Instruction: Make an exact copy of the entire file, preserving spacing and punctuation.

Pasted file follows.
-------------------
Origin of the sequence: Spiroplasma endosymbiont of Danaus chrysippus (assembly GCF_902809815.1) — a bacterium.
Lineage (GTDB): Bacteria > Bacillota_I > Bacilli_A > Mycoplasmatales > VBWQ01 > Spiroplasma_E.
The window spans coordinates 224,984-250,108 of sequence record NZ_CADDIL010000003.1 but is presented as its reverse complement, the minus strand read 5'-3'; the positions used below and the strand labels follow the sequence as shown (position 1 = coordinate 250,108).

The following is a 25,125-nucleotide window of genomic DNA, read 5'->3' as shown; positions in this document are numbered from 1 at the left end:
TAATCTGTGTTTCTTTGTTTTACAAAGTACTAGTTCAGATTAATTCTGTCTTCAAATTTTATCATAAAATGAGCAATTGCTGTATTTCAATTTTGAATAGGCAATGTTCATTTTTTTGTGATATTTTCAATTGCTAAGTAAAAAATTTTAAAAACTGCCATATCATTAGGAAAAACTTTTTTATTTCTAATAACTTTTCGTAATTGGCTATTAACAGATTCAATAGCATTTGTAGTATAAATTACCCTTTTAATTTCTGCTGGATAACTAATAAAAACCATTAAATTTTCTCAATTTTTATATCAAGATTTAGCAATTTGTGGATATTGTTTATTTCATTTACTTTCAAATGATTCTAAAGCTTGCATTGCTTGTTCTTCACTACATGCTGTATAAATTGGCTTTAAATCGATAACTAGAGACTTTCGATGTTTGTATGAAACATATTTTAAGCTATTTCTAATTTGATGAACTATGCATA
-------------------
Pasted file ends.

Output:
Origin of the sequence: Spiroplasma endosymbiont of Danaus chrysippus (assembly GCF_902809815.1) — a bacterium.
Lineage (GTDB): Bacteria > Bacillota_I > Bacilli_A > Mycoplasmatales > VBWQ01 > Spiroplasma_E.
The window spans coordinates 224,984-250,108 of sequence record NZ_CADDIL010000003.1 but is presented as its reverse complement, the minus strand read 5'-3'; the positions used below and the strand labels follow the sequence as shown (position 1 = coordinate 250,108).

The following is a 25,125-nucleotide window of genomic DNA, read 5'->3' as shown; positions in this document are numbered from 1 at the left end:
TAATCTGTGTTTCTTTGTTTTACAAAGTACTAGTTCAGATTAATTCTGTCTTCAAATTTTATCATAAAATGAGCAATTGCTGTATTTCAATTTTGAATAGGCAATGTTCATTTTTTTGTGATATTTTCAATTGCTAAGTAAAAAATTTTAAAAACTGCCATATCATTAGGAAAAACTTTTTTATTTCTAATAACTTTTCGTAATTGGCTATTAACAGATTCAATAGCATTTGTAGTATAAATTACCCTTTTAATTTCTGCTGGATAACTAATAAAAACCATTAAATTTTCTCAATTTTTATATCAAGATTTAGCAATTTGTGGATATTGTTTATTTCATTTACTTTCAAATGATTCTAAAGCTTGCATTGCTTGTTCTTCACTACATGCTGTATAAATTGGCTTTAAATCGATAACTAGAGACTTTCGATGTTTGTATGAAACATATTTTAAGCTATTTCTAATTTGATGAACTATGCATA